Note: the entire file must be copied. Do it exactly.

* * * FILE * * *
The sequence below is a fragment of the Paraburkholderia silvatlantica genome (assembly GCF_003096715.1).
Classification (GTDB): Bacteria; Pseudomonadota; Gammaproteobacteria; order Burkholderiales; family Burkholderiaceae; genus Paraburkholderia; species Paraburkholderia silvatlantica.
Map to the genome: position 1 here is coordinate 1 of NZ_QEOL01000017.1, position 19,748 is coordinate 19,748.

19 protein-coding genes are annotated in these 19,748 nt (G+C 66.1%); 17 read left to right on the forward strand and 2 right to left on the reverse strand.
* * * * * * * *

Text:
The sequence below is a fragment of the Paraburkholderia silvatlantica genome (assembly GCF_003096715.1).
Classification (GTDB): Bacteria; Pseudomonadota; Gammaproteobacteria; order Burkholderiales; family Burkholderiaceae; genus Paraburkholderia; species Paraburkholderia silvatlantica.
Map to the genome: position 1 here is coordinate 1 of NZ_QEOL01000017.1, position 19,748 is coordinate 19,748.

19 protein-coding genes are annotated in these 19,748 nt (G+C 66.1%); 17 read left to right on the forward strand and 2 right to left on the reverse strand.